- Environmental impacts are considered in addition to opportunities and hazards,
- More detailed application requirements for identifying and evaluating physical and transitional hazards with the use of precise climatic scenarios in accordance with Application Requirements 10 to 13 in Section E1 of ESRS,
- In ESRS 1, the idea of the due diligence process is further developed,
- ESRS has a more developed concept of policies, actions, and resources to address both strategy and risk management procedures.
The metrics and targets disclosures in the TCFD are used when such information is relevant to assess and manage relevant climate-related risks and opportunities. The ESRS expands on the disclosures and demands the following:
- Energy consumption as well as energy intensity per revenue required,
- Additional information on GHG emissions included within Scope 1 emissions under the ETS, as well as Scope 2 emissions in market-based and location-based, calculation requirement on Scope 3. A clear distinction between removals, and carbon credits should be made,
- A definition on reporting boundaries is required (operational control approach required by ESRS E1),
- More information on potential financial impacts and opportunities (stranded assets, assets at physical risk, liabilities under the ETS, at-risk business activities, market size for low-carbon solutions)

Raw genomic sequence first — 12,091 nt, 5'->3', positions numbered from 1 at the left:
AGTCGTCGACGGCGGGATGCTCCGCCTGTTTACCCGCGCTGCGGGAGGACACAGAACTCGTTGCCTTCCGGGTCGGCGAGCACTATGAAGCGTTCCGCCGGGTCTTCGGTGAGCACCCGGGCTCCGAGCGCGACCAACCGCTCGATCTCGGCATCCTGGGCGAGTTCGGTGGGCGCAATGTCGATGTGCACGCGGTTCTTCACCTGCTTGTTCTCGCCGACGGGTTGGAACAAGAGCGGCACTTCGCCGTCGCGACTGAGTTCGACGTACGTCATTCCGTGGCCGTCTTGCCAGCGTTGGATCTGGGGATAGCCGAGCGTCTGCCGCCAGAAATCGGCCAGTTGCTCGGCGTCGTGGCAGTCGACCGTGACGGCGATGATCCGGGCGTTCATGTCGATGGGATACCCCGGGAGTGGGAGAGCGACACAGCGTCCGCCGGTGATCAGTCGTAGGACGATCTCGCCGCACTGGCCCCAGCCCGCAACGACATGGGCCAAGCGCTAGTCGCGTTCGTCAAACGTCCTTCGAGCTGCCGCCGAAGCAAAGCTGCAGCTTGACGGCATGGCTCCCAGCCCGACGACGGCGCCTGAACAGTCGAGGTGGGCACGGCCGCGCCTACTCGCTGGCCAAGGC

- Revenue, CapEx, and OpEx resulting from the EU Taxonomy regulation,
- Specific target on GHG emission reduction and remuneration tied to this target,
- Distinction of the three levels of targets for general climate-related issues, reducing GHG emissions, achieving net zero and other claims of neutrality,
- Scope of the target specified,
- Target values aligned with 2030 and 2050 and preferably set over five-year intervals after 2030,
- Targets set forth by decarbonization levers,
- Use of carbon offsets excluded from GHG emission reduction targets (only included in net zero targets under specific conditions),
- Pathways to net zero presentation.
Despite all the overlaps, the TCFD does not cover much when it comes to calculating GHG emissions. The best way to approach calculations is to consult with the GRI (Global Reporting Institute) standards, more precisely GRI Topic Standard 301.
This topic standard further explains:
- The types of emissions,
- The methodology on how these emissions is being measured,
- Calculations based on site-specific data,
- Calculations based on published emission factors,
- Reporting recommendations.
If you are familiar with the GRI then it is worth noting that the site-specific data calculations and calculations based on published emissions factors are both demanded in the requirements of ESRS E2 – Pollution Standard.
1 Emissions reduction: decrease in Scope 1, 2, 3 or total GHG emissions at the end of the reporting period, relative to baseline emissions.
2 Removals refer to the withdrawal of GHGs from the atmosphere as a result of deliberate human activities.